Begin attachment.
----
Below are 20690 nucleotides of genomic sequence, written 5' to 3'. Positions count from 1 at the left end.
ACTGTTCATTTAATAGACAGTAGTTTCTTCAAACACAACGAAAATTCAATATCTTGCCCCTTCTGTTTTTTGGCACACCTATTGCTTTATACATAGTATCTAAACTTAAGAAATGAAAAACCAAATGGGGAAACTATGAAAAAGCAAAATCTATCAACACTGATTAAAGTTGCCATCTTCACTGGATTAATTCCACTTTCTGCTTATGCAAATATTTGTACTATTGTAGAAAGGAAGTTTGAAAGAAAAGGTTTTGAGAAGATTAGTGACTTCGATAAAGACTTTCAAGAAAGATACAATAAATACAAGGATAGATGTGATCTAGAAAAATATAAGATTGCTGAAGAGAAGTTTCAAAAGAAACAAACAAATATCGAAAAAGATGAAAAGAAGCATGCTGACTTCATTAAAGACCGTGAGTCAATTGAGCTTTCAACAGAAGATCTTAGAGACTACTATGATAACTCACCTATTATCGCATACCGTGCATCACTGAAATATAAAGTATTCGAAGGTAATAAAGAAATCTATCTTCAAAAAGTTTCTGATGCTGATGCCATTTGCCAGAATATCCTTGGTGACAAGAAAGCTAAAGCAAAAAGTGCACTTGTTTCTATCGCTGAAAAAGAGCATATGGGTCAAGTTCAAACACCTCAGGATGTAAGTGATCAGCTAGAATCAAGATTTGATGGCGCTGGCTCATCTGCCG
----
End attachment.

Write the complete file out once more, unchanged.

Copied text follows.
Below are 20690 nucleotides of genomic sequence, written 5' to 3'. Positions count from 1 at the left end.
ACTGTTCATTTAATAGACAGTAGTTTCTTCAAACACAACGAAAATTCAATATCTTGCCCCTTCTGTTTTTTGGCACACCTATTGCTTTATACATAGTATCTAAACTTAAGAAATGAAAAACCAAATGGGGAAACTATGAAAAAGCAAAATCTATCAACACTGATTAAAGTTGCCATCTTCACTGGATTAATTCCACTTTCTGCTTATGCAAATATTTGTACTATTGTAGAAAGGAAGTTTGAAAGAAAAGGTTTTGAGAAGATTAGTGACTTCGATAAAGACTTTCAAGAAAGATACAATAAATACAAGGATAGATGTGATCTAGAAAAATATAAGATTGCTGAAGAGAAGTTTCAAAAGAAACAAACAAATATCGAAAAAGATGAAAAGAAGCATGCTGACTTCATTAAAGACCGTGAGTCAATTGAGCTTTCAACAGAAGATCTTAGAGACTACTATGATAACTCACCTATTATCGCATACCGTGCATCACTGAAATATAAAGTATTCGAAGGTAATAAAGAAATCTATCTTCAAAAAGTTTCTGATGCTGATGCCATTTGCCAGAATATCCTTGGTGACAAGAAAGCTAAAGCAAAAAGTGCACTTGTTTCTATCGCTGAAAAAGAGCATATGGGTCAAGTTCAAACACCTCAGGATGTAAGTGATCAGCTAGAATCAAGATTTGATGGCGCTGGCTCATCTGCCG